We live in an interesting age. Now, more than ever before, fanboys and fangirls are turning into storytellers. These are folks who grew up watching the same amazing content as us, and had their lives shaped in a very similar way. Just look at someone like Zack Snyder. Love or hate his films, there is no denying the passion he has for comics and the characters in them. He’s someone who grew up loving something, and has since gone on to make a living bringing them to life for a whole new generation.
Of course, this extends beyond comic books and comic book movies, and into other genres like Star Wars. I don’t care who you are, but there’s no escaping the cultural impact of the franchise, namely the films, and if you grew up a film lover, their impact on you was all the more affecting. This goes for many of the filmmakers working on the series now. It was the case for J.J. Abrams, and it is the case for upcoming Star Wars Episode 9 director Colin Trevorrow.
While this is a great honor (and a lot of pressure) for the helmer, it is a bit of a double-edged sword. Speaking on the Empire Podcast, Trevorrow expressed that sentiment.
“Unfortunately, [Star Wars: The Last Jedi director] Rian’s [Johnson] film is the first one I won’t be able to watch as an audience member. I got that privilege with The Force Awakens. I just got to go see it with a Star Wars fan. I got to sit next to my kid and just giggle as we read the crawl because we were so excited. Rogue One was the same way. I didn’t see it in advance. That time is over now. Star Wars is no longer that experience for me. If there’s anything kind of sad about it, it’s that I don’t get to have that.”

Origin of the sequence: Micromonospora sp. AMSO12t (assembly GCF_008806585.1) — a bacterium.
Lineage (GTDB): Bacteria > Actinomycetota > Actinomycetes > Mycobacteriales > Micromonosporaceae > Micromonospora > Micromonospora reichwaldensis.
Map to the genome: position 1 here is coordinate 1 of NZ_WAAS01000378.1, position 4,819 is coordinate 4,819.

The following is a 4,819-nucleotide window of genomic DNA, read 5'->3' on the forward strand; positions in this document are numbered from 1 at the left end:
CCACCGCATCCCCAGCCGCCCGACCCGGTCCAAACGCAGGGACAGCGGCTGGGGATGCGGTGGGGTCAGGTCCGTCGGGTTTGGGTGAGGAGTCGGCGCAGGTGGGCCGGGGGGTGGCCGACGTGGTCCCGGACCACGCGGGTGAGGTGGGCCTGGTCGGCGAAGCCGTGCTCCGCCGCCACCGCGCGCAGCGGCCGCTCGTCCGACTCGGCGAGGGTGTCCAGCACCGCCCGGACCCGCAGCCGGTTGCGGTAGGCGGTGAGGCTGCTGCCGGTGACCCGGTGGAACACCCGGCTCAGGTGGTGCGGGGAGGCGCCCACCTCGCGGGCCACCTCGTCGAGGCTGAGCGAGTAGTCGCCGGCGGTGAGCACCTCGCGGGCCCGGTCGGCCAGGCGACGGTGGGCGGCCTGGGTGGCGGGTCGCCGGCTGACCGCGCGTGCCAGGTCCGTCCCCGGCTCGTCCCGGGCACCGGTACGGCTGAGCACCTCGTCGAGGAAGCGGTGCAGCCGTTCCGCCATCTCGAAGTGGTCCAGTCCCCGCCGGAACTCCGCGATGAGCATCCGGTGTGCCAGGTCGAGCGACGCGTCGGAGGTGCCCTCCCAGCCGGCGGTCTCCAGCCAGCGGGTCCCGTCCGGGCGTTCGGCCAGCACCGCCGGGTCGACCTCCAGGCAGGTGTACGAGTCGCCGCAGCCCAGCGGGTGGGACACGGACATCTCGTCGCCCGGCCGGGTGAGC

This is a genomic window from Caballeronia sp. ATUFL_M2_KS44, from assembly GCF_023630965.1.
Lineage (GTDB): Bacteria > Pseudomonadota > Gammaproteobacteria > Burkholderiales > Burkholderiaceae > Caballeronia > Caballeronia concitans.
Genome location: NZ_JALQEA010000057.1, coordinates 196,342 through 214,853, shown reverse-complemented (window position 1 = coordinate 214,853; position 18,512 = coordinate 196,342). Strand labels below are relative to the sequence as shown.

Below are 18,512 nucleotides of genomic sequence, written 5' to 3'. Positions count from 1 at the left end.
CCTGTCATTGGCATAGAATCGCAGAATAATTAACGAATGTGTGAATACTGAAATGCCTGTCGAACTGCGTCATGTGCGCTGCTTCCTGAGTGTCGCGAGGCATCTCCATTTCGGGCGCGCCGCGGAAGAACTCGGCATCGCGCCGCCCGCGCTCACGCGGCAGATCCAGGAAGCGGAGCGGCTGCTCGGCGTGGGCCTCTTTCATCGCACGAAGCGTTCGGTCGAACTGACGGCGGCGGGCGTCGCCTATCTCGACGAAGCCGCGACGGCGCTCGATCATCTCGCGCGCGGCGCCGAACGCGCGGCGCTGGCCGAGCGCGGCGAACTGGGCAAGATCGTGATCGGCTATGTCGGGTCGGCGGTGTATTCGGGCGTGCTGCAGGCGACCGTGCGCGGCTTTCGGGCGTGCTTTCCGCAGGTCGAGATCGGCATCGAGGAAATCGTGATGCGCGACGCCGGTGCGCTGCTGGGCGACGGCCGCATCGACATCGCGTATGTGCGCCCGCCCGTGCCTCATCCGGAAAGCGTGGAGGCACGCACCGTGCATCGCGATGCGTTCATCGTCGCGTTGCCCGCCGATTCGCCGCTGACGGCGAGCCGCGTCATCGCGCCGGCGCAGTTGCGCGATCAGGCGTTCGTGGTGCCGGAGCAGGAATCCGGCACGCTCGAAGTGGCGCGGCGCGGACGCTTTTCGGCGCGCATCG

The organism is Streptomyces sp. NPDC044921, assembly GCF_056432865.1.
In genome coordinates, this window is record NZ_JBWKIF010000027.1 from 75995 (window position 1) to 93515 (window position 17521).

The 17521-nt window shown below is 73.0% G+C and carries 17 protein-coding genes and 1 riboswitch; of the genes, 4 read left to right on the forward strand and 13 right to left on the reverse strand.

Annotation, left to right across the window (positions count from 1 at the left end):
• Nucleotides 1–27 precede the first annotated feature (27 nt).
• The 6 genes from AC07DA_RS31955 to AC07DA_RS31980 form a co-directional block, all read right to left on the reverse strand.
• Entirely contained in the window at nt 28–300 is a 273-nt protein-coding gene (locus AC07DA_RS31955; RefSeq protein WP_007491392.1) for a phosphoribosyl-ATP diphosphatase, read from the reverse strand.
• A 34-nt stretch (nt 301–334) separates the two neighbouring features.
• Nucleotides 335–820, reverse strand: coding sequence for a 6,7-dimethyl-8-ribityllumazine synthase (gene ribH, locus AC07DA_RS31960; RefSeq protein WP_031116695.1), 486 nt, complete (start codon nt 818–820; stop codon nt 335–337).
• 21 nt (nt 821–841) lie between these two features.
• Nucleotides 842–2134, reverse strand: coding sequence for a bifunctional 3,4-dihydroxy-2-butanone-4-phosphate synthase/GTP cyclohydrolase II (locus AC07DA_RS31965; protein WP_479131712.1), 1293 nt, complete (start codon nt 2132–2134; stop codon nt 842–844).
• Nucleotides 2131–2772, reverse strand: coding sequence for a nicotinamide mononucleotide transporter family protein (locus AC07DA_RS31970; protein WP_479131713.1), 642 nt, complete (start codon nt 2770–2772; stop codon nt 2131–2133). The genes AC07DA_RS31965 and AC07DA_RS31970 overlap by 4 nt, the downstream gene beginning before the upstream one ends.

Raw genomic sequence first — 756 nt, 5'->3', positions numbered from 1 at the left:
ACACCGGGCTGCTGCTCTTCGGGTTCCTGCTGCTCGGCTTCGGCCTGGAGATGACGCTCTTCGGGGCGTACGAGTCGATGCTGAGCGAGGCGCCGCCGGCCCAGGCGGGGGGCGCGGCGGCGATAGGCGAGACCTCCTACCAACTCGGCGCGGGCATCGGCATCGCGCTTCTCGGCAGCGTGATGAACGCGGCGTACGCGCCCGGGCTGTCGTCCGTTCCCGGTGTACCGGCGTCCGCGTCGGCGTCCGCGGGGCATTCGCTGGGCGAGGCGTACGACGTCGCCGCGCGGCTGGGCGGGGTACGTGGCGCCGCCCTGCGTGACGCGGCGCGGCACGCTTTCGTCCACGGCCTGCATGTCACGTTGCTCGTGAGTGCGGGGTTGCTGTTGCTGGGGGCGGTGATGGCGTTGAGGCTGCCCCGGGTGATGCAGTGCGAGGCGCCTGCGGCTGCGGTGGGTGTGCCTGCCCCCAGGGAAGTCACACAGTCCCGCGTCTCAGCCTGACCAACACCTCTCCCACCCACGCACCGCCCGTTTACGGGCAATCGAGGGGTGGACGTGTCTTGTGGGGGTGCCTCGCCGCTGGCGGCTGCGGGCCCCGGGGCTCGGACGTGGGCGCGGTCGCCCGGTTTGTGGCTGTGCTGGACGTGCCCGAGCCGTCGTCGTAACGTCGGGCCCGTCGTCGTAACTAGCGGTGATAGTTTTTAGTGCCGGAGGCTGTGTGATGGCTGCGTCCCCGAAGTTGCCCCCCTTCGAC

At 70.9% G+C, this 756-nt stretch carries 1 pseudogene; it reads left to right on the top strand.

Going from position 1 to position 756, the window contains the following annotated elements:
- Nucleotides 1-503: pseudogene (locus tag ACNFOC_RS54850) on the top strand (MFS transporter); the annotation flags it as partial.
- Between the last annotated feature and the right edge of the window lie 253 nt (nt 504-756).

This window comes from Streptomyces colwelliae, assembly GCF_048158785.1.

I know, “boo-hoo,” right? It’s hard to feel sorry for a guy who will literally have the power to help shape generations to come, but he does have a point. At the end of the day, experiencing a film from the outside is a whole lot more magical than seeing it from the inside, once you’ve been involved. You see how the sausage is made, and it affects your enjoyment of it. It’s not unlike how holidays become ruined the instant you have a retail job.
That’s the double-edged sword of getting into anything creative. Suddenly, you’re no longer experiencing it as merely a consumer, but picking it apart as a creative person. That’s not to say it’s worse, it’s just different. So while the “downside” is ultimately not a HUGE deal, we can see where he’s coming from.